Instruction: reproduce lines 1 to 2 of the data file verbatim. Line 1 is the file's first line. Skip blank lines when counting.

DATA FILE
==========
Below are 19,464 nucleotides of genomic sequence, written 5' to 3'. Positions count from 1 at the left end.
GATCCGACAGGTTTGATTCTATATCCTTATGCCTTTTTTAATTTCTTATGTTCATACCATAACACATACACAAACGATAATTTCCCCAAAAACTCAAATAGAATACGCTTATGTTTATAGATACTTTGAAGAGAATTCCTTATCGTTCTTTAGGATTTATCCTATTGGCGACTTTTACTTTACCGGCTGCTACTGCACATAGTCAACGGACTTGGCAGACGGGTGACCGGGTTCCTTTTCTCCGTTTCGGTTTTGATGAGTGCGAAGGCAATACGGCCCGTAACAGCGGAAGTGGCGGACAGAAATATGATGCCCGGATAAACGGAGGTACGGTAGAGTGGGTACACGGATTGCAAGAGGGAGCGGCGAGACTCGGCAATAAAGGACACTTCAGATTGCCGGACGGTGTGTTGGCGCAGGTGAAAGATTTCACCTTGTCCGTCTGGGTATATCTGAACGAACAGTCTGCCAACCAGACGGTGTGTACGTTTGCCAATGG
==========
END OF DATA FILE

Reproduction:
Below are 19,464 nucleotides of genomic sequence, written 5' to 3'. Positions count from 1 at the left end.
GATCCGACAGGTTTGATTCTATATCCTTATGCCTTTTTTAATTTCTTATGTTCATACCATAACACATACACAAACGATAATTTCCCCAAAAACTCAAATAGAATACGCTTATGTTTATAGATACTTTGAAGAGAATTCCTTATCGTTCTTTAGGATTTATCCTATTGGCGACTTTTACTTTACCGGCTGCTACTGCACATAGTCAACGGACTTGGCAGACGGGTGACCGGGTTCCTTTTCTCCGTTTCGGTTTTGATGAGTGCGAAGGCAATACGGCCCGTAACAGCGGAAGTGGCGGACAGAAATATGATGCCCGGATAAACGGAGGTACGGTAGAGTGGGTACACGGATTGCAAGAGGGAGCGGCGAGACTCGGCAATAAAGGACACTTCAGATTGCCGGACGGTGTGTTGGCGCAGGTGAAAGATTTCACCTTGTCCGTCTGGGTATATCTGAACGAACAGTCTGCCAACCAGACGGTGTGTACGTTTGCCAATGG